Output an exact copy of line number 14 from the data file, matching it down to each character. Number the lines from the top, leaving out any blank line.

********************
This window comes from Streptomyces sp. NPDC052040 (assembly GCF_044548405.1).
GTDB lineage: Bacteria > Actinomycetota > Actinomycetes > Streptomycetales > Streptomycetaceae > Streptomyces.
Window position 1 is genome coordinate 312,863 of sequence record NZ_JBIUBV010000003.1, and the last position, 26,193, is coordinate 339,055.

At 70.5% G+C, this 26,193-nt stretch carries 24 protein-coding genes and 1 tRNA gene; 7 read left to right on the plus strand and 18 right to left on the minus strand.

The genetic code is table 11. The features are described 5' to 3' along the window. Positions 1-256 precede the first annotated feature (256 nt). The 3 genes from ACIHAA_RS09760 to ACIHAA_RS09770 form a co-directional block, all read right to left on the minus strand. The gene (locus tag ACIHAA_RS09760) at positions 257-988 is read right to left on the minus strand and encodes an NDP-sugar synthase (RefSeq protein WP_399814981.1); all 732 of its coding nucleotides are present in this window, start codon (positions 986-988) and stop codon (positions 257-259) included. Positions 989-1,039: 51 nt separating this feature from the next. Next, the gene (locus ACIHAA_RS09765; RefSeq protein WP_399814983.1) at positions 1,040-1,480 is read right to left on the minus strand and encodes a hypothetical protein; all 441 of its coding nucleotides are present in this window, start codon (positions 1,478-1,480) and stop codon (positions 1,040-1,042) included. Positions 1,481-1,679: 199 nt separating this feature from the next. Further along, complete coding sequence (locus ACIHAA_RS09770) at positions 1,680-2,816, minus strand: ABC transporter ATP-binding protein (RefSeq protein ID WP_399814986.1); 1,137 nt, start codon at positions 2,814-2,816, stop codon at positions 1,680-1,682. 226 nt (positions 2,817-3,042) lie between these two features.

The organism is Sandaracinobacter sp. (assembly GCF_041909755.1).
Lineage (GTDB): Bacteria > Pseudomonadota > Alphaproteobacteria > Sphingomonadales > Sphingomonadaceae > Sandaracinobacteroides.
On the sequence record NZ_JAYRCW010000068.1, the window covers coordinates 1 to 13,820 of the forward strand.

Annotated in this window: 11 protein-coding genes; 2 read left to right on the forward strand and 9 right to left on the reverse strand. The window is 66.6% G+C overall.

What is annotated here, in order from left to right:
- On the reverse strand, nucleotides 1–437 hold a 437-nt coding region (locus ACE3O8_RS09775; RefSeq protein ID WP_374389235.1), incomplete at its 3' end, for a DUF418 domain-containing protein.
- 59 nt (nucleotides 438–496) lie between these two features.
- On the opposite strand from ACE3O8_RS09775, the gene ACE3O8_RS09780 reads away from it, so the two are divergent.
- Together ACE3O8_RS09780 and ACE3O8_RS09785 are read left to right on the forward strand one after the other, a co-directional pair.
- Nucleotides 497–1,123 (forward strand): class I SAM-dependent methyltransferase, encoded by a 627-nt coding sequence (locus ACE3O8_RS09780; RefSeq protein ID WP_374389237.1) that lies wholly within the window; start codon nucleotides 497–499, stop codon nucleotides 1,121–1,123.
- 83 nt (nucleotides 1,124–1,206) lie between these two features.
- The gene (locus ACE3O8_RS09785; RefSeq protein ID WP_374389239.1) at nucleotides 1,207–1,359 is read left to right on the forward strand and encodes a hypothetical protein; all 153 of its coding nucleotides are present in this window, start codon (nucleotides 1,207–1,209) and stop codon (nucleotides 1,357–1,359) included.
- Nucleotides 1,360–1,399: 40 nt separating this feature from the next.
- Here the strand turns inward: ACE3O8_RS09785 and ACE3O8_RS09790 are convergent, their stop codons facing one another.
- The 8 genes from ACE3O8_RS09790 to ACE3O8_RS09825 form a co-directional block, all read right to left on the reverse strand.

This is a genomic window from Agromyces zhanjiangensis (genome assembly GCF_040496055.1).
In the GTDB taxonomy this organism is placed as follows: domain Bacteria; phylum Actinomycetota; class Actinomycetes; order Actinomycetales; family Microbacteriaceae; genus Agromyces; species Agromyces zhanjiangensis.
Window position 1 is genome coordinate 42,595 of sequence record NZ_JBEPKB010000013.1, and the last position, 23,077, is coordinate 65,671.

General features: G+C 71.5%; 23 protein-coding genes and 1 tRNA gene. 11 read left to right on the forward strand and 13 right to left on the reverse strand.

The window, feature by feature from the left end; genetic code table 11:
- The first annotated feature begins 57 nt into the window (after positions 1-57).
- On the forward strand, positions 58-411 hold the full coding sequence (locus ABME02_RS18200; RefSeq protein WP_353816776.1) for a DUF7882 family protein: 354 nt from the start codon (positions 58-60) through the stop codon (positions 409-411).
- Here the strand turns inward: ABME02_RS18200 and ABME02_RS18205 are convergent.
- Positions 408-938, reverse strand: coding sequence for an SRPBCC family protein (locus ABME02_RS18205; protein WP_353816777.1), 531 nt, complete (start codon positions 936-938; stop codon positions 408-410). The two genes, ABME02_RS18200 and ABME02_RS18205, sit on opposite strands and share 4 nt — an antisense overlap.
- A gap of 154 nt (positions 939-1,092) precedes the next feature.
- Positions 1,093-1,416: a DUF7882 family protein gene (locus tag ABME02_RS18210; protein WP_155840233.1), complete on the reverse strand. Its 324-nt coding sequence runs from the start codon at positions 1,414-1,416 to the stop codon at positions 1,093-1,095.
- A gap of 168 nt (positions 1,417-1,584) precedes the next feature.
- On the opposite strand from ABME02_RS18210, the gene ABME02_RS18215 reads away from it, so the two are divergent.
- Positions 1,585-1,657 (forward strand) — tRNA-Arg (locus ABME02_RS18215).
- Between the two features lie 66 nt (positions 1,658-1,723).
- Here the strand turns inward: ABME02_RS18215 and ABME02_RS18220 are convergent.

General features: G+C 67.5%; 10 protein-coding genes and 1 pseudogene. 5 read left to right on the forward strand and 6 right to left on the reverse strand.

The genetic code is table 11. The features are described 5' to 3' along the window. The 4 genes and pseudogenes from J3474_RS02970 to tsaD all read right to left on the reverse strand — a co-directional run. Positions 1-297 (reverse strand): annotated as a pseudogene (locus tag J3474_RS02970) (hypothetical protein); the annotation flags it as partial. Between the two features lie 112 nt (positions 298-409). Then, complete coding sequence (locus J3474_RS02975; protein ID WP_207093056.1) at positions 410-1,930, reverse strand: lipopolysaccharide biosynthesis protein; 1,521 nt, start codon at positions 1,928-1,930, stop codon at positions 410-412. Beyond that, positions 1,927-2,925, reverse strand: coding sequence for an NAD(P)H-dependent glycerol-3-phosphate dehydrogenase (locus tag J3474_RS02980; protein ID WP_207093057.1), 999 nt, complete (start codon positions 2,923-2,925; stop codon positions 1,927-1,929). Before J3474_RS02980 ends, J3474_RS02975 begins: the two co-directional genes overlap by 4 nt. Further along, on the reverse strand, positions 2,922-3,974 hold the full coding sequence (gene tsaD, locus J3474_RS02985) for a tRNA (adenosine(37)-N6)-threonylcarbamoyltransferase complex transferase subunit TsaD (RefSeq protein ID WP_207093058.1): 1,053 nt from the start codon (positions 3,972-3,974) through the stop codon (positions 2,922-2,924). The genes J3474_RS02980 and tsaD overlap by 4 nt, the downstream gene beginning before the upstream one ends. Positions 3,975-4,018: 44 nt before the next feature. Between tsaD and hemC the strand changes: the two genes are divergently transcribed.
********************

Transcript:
- Together ACE3O8_RS09780 and ACE3O8_RS09785 are read left to right on the forward strand one after the other, a co-directional pair.